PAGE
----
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Table 39-1 Genetic defects associated with Alzheimer disease
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Amyloid precursor protein Presenilin 1 Presenilin 2 Apolipoprotein E Amyloid precursor protein
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Rare but clinically simulates sporadic Alzheimer disease
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As above As above These variants modify susceptibility to typical Alzheimer disease Middle age Alzheimer change is almost universal in Down syndrome
autosomal dominant
(presenilin 1, Sherrington et al), accounting in some series for up to 50 percent of familial cases, and on chromosome 1 (presenilin 2), which may account for many of the remaining ones (LevyLahad et al) These are summarized in Table 39-1 The age of onset of the disease in these familial forms, as in the Down cases, is earlier than that in sporadic forms Notable is the common occurrence of asynchronous myoclonus, epilepsy, aphasia, and paratonia in the familial cases It has been clear for some time that an excess amyloid alone is an incomplete explanation for the disease Apolipoprotein E (ApoE), a regulator of lipid metabolism that has an af nity for the -amyloid protein in Alzheimer plaques, has been found to be another genetic marker that greatly modi es the risk of acquiring Alzheimer disease Of the several isoforms of ApoE, the presence of E4 (and its corresponding gene allele e4 on chromosome 19) is associated with a tripling of the risk of developing sporadic Alzheimer disease (Roses, Strittmatter et al, and Polvikoski et al) This is the same allele that contributes to an elevated low-density lipoprotein fraction in the serum Possession of two e4 alleles virtually assures the development of disease in those who survive to their eighties The e4 allele also modi es the age of onset of some of the familial forms of the disease In contrast, the e2 allele is underrepresented among Alzheimer patients For these reasons it has been proposed that ApoE, by interacting with APP or tau protein in some way, modi es the formation of plaques Indeed, possession of the e4 allele correlates with increased deposition of A in the brain (McNamara) Furthermore, as pointed out by Hardy, ApoE appears to act after the various genetic mutations have in uenced the cell dysfunction that causes Alzheimer disease These ndings have led to interest in using the e4 genotype as a marker for the risk of Alzheimer disease, but it must be pointed out that these are statistical relationships that do not invariably connect the allele to the disease in a particular individual In other words, the e4 allele does not act as a mendelian trait but as a susceptibility (risk) factor It follows that many individuals without the allele also develop Alzheimer disease Moreover, many individuals with the e4 allele live into their seventies and eighties without developing Alzheimer disease Therefore the results of such testing must be interpreted with caution All that can be stated with certainty is that, on average, the presence of the e4 allele accelerates the appearance of Alzheimer disease by about 5 years Studies of the molecular genetics of Alzheimer disease are yielding new information at such an astonishing rate that much of the foregoing text will soon be outdated Useful basic reviews of this subject are those of Martin and of Selkoe, listed in the References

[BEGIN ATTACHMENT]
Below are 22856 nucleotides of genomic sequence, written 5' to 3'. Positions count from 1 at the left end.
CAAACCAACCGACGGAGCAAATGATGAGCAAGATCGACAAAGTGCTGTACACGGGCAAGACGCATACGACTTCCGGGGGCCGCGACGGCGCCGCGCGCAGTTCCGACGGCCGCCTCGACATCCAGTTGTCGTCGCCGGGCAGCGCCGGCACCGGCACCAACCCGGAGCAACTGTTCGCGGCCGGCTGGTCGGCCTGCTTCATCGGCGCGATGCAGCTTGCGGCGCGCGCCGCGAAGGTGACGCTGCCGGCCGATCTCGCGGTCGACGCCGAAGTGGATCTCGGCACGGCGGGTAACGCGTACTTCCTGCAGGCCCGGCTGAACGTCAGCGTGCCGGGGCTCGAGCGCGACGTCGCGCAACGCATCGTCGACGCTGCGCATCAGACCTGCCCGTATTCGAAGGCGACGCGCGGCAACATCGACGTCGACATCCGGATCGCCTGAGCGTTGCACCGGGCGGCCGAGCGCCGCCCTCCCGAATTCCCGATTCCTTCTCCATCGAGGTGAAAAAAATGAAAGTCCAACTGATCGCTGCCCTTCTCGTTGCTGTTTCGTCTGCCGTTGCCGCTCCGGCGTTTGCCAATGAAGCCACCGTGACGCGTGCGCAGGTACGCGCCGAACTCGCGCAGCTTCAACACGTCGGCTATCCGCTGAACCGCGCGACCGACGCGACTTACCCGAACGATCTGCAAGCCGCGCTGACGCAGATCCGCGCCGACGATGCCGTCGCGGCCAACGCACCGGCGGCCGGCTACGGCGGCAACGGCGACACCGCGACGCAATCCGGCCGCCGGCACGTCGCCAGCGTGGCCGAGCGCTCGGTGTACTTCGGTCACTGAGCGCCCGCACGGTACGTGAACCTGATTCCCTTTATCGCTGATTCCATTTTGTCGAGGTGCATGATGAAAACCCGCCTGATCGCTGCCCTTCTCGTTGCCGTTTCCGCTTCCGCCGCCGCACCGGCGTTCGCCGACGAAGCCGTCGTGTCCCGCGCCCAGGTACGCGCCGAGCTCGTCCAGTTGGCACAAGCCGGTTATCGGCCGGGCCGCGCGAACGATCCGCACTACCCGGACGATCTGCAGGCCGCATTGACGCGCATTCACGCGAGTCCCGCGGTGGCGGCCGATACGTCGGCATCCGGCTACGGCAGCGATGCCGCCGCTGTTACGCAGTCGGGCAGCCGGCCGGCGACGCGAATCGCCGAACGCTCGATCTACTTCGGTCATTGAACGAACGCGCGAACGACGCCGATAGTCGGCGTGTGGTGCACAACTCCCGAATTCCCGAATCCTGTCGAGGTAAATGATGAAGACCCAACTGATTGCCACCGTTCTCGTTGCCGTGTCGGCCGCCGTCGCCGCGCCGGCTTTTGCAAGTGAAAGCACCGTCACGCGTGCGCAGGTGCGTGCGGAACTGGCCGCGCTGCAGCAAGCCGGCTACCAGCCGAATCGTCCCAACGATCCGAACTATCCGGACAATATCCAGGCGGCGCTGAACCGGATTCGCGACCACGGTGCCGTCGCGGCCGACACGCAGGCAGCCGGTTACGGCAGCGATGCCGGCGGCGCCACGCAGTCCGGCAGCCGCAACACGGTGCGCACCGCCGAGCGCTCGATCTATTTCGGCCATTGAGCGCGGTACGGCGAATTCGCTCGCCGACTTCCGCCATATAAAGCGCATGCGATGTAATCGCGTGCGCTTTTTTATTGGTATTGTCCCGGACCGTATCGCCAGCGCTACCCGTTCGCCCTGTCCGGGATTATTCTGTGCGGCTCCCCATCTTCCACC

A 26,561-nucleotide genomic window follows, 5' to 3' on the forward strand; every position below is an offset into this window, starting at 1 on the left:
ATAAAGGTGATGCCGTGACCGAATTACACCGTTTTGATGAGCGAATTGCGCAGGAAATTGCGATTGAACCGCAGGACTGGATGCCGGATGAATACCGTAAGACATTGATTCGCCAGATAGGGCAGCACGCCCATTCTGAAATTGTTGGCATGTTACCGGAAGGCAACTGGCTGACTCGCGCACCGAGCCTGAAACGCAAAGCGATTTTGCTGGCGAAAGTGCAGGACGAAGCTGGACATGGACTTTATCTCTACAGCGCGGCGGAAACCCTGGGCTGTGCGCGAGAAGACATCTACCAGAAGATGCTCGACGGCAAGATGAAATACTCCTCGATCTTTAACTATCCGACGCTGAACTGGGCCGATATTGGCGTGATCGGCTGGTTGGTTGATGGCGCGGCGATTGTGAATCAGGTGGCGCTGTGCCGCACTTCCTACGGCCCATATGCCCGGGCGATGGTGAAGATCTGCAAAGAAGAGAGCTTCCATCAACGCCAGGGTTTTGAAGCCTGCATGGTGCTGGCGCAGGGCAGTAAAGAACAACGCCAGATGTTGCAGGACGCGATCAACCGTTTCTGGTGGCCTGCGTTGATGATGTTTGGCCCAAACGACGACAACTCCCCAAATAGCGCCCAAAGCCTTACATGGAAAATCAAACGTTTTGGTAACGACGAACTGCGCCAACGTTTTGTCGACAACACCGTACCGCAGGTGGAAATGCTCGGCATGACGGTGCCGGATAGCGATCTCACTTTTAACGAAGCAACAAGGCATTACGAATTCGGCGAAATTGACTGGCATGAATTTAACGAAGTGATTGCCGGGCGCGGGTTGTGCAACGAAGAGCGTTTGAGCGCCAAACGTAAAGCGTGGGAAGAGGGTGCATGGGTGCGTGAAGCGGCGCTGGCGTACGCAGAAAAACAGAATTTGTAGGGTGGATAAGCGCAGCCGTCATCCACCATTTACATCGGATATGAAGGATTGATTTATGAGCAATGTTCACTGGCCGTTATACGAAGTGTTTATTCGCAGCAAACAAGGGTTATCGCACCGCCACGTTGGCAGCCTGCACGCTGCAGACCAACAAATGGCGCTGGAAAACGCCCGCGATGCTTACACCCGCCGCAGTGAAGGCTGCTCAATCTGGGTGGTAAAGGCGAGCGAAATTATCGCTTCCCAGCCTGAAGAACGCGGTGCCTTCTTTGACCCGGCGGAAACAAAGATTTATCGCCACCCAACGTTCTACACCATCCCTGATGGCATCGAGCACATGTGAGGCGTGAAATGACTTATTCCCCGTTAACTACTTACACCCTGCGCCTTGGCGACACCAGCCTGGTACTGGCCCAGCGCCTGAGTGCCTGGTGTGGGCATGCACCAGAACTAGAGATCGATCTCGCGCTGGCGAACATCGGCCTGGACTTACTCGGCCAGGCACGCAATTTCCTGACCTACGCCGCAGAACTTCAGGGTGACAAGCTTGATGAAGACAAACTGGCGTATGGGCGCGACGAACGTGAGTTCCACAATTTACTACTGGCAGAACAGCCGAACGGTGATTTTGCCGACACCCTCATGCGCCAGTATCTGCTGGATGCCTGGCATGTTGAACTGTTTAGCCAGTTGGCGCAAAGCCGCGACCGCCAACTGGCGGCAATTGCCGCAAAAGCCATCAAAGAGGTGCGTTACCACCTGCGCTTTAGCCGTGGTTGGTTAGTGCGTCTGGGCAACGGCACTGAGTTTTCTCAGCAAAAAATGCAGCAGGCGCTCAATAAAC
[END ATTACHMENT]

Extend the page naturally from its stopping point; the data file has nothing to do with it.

Diagnostic Studies The most useful, but not de nitive, ancillary tests in use are CT scanning and MRI (Fig 39-3) In patients with advanced Alzheimer disease, the lateral and third ventricles are enlarged to about twice normal size and the cerebral sulci are widened As stated previously, ne-section coronal MRI of the medial temporal lobes reveals a disproportionate atrophy of the hippocampi and a corresponding enlargement of the temporal horns of the lateral ventricles Early in the disease, however, the changes do not exceed those found in many mentally intact old persons For this reason, one cannot rely on imaging procedures alone for diagnosis CT and MRI scans are most valuable in excluding brain tumor, subdural hematoma, cerebral infarction, and hydrocephalus The EEG undergoes a diffuse slowing, but only late in the course of the illness The CSF is also normal, though occasionally the total protein is slightly elevated Using the constellation of clinical data, CT scanning, and MRI along with the age of the patient and time course of the disease the diagnosis of senile dementia of Alzheimer type is being made correctly in 85 to 90 percent of cases Of some value in our experience have been studies of cerebral blood ow (single-photon emission tomography, or SPECT) and metabolism (positron emission tomography, or PET), which show diminished activity in the medial temporal lobes, sometimes early in the disease Nevertheless, in most cases, when such changes were evident, the diagnosis was already obvious on clinical grounds alone Our recent experience has been that the pattern of Alzheimer change on these blood ow and metabolic studies is too often applied indiscriminately Neuropsychologic tests show deterioration in memory and verbal access skills Testing is particularly useful when there is a serial decline in ability The use of these examinations is described in Chap 21 Certain aspects of attention and executive function in Alzheimer disease have recently been reviewed by Perry and Hodges There is no rm biologic marker of Alzheimer disease with the exception of an imprecise association with the disease-modifying e4 apolipoprotein allele, as mentioned earlier The ratio of A to tau in the cerebrospinal uid (curiously low in Alzheimer disease) has been proposed as a useful test, but is not yet well enough validated for routine use (Maddalena et al) Differential Diagnosis (See also Table 21-3, page 374) Formerly, when virtually all forms of presenile and senile dementia were untreatable, there was little advantage to either the patient or the family in ascertaining the cause of the cerebral disease Such patients were customarily left at home or committed to an institu-